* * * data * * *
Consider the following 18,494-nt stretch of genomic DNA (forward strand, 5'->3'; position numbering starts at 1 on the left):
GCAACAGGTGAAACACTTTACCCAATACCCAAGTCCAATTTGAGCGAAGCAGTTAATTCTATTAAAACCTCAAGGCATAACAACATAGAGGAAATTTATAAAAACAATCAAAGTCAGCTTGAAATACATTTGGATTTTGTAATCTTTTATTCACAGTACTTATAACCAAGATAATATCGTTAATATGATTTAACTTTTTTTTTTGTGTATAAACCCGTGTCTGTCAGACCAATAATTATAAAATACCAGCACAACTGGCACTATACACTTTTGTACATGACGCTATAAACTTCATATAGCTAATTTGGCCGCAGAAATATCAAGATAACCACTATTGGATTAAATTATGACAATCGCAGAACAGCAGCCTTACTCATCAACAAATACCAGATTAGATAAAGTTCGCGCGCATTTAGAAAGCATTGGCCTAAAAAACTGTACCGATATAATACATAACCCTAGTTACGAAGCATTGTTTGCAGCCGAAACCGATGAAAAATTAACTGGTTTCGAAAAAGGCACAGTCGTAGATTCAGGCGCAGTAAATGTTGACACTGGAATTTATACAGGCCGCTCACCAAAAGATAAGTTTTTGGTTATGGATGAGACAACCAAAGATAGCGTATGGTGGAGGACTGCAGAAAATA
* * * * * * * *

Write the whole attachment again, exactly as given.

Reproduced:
Consider the following 18,494-nt stretch of genomic DNA (forward strand, 5'->3'; position numbering starts at 1 on the left):
GCAACAGGTGAAACACTTTACCCAATACCCAAGTCCAATTTGAGCGAAGCAGTTAATTCTATTAAAACCTCAAGGCATAACAACATAGAGGAAATTTATAAAAACAATCAAAGTCAGCTTGAAATACATTTGGATTTTGTAATCTTTTATTCACAGTACTTATAACCAAGATAATATCGTTAATATGATTTAACTTTTTTTTTTGTGTATAAACCCGTGTCTGTCAGACCAATAATTATAAAATACCAGCACAACTGGCACTATACACTTTTGTACATGACGCTATAAACTTCATATAGCTAATTTGGCCGCAGAAATATCAAGATAACCACTATTGGATTAAATTATGACAATCGCAGAACAGCAGCCTTACTCATCAACAAATACCAGATTAGATAAAGTTCGCGCGCATTTAGAAAGCATTGGCCTAAAAAACTGTACCGATATAATACATAACCCTAGTTACGAAGCATTGTTTGCAGCCGAAACCGATGAAAAATTAACTGGTTTCGAAAAAGGCACAGTCGTAGATTCAGGCGCAGTAAATGTTGACACTGGAATTTATACAGGCCGCTCACCAAAAGATAAGTTTTTGGTTATGGATGAGACAACCAAAGATAGCGTATGGTGGAGGACTGCAGAAAATA